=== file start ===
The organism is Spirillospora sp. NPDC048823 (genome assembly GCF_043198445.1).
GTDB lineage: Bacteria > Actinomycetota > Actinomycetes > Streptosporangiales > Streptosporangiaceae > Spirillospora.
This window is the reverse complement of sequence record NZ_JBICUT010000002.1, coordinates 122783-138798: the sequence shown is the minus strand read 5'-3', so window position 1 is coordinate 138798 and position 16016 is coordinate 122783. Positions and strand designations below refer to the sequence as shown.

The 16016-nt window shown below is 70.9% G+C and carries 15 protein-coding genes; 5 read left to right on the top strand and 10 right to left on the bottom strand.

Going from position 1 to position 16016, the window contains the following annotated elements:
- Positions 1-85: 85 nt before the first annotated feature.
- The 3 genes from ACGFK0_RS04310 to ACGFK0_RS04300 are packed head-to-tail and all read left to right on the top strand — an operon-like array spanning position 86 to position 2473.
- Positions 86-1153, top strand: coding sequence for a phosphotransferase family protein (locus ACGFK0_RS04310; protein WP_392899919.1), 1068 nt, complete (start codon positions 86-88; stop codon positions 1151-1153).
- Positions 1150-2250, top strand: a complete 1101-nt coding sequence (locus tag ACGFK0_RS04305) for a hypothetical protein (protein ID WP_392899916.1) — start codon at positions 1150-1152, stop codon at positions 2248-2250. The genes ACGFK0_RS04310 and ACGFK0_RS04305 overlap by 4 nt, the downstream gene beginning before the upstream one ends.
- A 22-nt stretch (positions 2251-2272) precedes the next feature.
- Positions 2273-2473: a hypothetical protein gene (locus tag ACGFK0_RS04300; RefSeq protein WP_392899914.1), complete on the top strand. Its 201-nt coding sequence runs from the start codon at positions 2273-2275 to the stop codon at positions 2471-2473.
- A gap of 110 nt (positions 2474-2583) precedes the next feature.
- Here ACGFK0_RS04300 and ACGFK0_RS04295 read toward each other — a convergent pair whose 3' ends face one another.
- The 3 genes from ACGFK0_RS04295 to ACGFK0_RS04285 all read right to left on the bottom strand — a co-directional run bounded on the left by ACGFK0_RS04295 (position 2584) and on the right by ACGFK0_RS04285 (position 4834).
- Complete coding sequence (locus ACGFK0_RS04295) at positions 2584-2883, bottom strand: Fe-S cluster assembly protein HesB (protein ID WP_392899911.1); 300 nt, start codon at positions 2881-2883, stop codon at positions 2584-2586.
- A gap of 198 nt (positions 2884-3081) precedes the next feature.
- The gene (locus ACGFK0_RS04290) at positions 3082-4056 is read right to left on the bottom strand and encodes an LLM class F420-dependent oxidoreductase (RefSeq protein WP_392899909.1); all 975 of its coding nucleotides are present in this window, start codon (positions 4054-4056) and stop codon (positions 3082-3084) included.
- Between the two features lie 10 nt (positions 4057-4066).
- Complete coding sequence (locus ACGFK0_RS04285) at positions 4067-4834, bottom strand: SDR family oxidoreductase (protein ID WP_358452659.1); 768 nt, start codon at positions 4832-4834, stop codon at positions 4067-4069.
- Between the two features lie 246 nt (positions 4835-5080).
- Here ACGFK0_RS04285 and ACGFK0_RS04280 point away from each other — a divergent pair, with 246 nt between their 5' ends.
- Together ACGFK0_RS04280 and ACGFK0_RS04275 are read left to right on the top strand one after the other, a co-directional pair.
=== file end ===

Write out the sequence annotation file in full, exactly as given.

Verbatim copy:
The organism is Spirillospora sp. NPDC048823 (genome assembly GCF_043198445.1).
GTDB lineage: Bacteria > Actinomycetota > Actinomycetes > Streptosporangiales > Streptosporangiaceae > Spirillospora.
This window is the reverse complement of sequence record NZ_JBICUT010000002.1, coordinates 122783-138798: the sequence shown is the minus strand read 5'-3', so window position 1 is coordinate 138798 and position 16016 is coordinate 122783. Positions and strand designations below refer to the sequence as shown.

The 16016-nt window shown below is 70.9% G+C and carries 15 protein-coding genes; 5 read left to right on the top strand and 10 right to left on the bottom strand.

Going from position 1 to position 16016, the window contains the following annotated elements:
- Positions 1-85: 85 nt before the first annotated feature.
- The 3 genes from ACGFK0_RS04310 to ACGFK0_RS04300 are packed head-to-tail and all read left to right on the top strand — an operon-like array spanning position 86 to position 2473.
- Positions 86-1153, top strand: coding sequence for a phosphotransferase family protein (locus ACGFK0_RS04310; protein WP_392899919.1), 1068 nt, complete (start codon positions 86-88; stop codon positions 1151-1153).
- Positions 1150-2250, top strand: a complete 1101-nt coding sequence (locus tag ACGFK0_RS04305) for a hypothetical protein (protein ID WP_392899916.1) — start codon at positions 1150-1152, stop codon at positions 2248-2250. The genes ACGFK0_RS04310 and ACGFK0_RS04305 overlap by 4 nt, the downstream gene beginning before the upstream one ends.
- A 22-nt stretch (positions 2251-2272) precedes the next feature.
- Positions 2273-2473: a hypothetical protein gene (locus tag ACGFK0_RS04300; RefSeq protein WP_392899914.1), complete on the top strand. Its 201-nt coding sequence runs from the start codon at positions 2273-2275 to the stop codon at positions 2471-2473.
- A gap of 110 nt (positions 2474-2583) precedes the next feature.
- Here ACGFK0_RS04300 and ACGFK0_RS04295 read toward each other — a convergent pair whose 3' ends face one another.
- The 3 genes from ACGFK0_RS04295 to ACGFK0_RS04285 all read right to left on the bottom strand — a co-directional run bounded on the left by ACGFK0_RS04295 (position 2584) and on the right by ACGFK0_RS04285 (position 4834).
- Complete coding sequence (locus ACGFK0_RS04295) at positions 2584-2883, bottom strand: Fe-S cluster assembly protein HesB (protein ID WP_392899911.1); 300 nt, start codon at positions 2881-2883, stop codon at positions 2584-2586.
- A gap of 198 nt (positions 2884-3081) precedes the next feature.
- The gene (locus ACGFK0_RS04290) at positions 3082-4056 is read right to left on the bottom strand and encodes an LLM class F420-dependent oxidoreductase (RefSeq protein WP_392899909.1); all 975 of its coding nucleotides are present in this window, start codon (positions 4054-4056) and stop codon (positions 3082-3084) included.
- Between the two features lie 10 nt (positions 4057-4066).
- Complete coding sequence (locus ACGFK0_RS04285) at positions 4067-4834, bottom strand: SDR family oxidoreductase (protein ID WP_358452659.1); 768 nt, start codon at positions 4832-4834, stop codon at positions 4067-4069.
- Between the two features lie 246 nt (positions 4835-5080).
- Here ACGFK0_RS04285 and ACGFK0_RS04280 point away from each other — a divergent pair, with 246 nt between their 5' ends.
- Together ACGFK0_RS04280 and ACGFK0_RS04275 are read left to right on the top strand one after the other, a co-directional pair.